a trial designed to evaluate, research and develop a wireless
transmission method that is an evolutionary step from the
IS-95 cdmaOne standard technology. The two cellular operators
said the trial system will be based in the countrys
Kanto region. DDI and IDO will operate under an experimental
licence in the 2 GHz frequency band, which is part of the
proposed IMT-2000 frequency band reserved for worldwide wireless
NEC wins Brazilian bid
NEC has landed an order for a CDMA-format cellular phone system from Telebahia, a regional phone company in eastern Brazil.
The order is worth about 5 billion yen (about $38.16 million) for parent NEC and about 25 billion yen (about $191 million) for the NEC Group, including NEC Brazil, based in Sao Paulo. The order includes the configuration of a network comprising base stations, control units and exchanges. Initially, the system will cover about 25,000 subscribers on the 1.25 MHz band. Telebahia will then switch the current 25,000 analog subscribers over to digital.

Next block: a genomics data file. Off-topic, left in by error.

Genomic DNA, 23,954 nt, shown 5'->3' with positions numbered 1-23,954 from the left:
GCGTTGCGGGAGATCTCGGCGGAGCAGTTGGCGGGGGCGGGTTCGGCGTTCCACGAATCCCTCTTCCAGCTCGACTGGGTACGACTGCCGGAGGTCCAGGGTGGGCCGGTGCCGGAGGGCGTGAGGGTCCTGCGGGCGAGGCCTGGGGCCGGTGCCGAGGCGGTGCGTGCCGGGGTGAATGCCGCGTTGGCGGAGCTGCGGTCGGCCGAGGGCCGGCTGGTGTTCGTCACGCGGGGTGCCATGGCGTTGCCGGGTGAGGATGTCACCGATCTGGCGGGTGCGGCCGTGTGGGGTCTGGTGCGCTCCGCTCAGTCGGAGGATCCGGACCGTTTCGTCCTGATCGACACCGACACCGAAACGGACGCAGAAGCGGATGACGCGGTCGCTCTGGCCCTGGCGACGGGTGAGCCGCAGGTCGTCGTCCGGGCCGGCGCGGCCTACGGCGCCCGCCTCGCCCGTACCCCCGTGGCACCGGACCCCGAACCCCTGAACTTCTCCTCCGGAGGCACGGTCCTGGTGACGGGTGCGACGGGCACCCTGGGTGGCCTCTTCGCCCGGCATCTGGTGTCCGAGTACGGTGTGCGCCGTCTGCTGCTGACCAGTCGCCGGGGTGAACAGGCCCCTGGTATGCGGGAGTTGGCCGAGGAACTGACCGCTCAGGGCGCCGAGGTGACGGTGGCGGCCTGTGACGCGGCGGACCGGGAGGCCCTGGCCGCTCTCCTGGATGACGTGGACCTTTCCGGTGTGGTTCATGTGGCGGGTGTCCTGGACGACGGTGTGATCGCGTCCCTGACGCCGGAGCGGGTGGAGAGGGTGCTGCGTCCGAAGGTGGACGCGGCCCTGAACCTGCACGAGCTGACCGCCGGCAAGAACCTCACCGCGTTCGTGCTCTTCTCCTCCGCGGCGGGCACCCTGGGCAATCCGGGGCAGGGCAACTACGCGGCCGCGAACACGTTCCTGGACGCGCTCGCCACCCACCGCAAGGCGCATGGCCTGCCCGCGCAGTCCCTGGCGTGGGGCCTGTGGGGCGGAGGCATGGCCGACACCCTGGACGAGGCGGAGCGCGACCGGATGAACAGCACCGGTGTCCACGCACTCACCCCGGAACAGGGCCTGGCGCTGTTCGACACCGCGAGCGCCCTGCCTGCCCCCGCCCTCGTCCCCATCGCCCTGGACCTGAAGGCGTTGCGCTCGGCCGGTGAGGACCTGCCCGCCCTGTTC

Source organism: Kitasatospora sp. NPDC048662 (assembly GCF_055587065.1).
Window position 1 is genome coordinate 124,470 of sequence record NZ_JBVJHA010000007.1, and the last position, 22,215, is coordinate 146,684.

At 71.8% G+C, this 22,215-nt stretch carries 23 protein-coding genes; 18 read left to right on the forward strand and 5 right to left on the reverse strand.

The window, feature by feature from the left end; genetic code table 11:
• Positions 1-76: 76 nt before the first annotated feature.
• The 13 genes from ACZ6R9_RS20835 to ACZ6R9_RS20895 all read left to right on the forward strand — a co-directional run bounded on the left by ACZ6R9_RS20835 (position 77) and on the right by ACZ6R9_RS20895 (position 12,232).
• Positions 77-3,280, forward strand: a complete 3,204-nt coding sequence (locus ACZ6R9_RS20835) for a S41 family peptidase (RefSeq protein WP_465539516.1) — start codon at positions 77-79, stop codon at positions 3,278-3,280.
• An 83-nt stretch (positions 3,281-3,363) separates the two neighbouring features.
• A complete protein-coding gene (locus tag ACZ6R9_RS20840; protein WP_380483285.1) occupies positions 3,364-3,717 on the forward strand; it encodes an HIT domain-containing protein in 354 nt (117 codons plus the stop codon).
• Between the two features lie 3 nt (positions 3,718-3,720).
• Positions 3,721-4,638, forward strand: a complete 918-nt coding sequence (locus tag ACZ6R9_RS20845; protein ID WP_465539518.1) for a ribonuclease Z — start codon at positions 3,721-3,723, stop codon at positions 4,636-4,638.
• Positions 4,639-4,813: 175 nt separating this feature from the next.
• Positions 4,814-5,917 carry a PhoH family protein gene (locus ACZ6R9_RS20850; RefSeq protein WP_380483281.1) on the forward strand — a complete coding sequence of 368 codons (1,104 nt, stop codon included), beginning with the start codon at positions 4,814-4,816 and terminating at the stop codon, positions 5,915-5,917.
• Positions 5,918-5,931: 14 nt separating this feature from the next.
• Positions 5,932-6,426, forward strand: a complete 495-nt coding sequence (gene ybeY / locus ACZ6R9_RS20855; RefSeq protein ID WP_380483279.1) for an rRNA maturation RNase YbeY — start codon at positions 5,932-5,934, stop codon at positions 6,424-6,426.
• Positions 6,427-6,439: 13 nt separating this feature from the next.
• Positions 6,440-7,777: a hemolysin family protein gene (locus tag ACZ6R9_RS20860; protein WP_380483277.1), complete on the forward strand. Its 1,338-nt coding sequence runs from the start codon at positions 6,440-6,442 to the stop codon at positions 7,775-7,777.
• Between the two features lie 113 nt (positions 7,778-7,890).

NEC do Brasil also signed two large contracts in April
1998 to deploy CDMA digital cellular mobile systems in Sao Paulo and
Rio de Janeiro.
On April 14, NEC do Brasil and the Brazilian telecommunications operator TELESP Cellular signed another contract to deploy a CDMA digital cellular mobile system with a capacity of one million lines.
Thailand announces first CDMA service
The Communications Authority of Thailand (CAT) has officially launched its CDMA mobile telecommunications service. CAT has partnered with Lucent Technologies Inc. to establish the CDMA network, the first of its kind in Thailand.
CAT is the owner of Thailands international gateway and other telecommunications infrastructure, including both submarine cables and satellite networks.
Covering an extensive part of Thailands central region, the 800 MHz CDMA network will initially serve a maximum capacity of 150,000 mobile subscribers; much of the coverage focuses on the greater Bangkok Metropolitan area.
Sixty-nine CDMA cells have been installed in an overlay pattern with existing analog cells to allow interoperability with dual-mode handsets. At the heart of the network are two collocated mobile switching centers, the core of which is a Lucent 5ESS-2000 switch.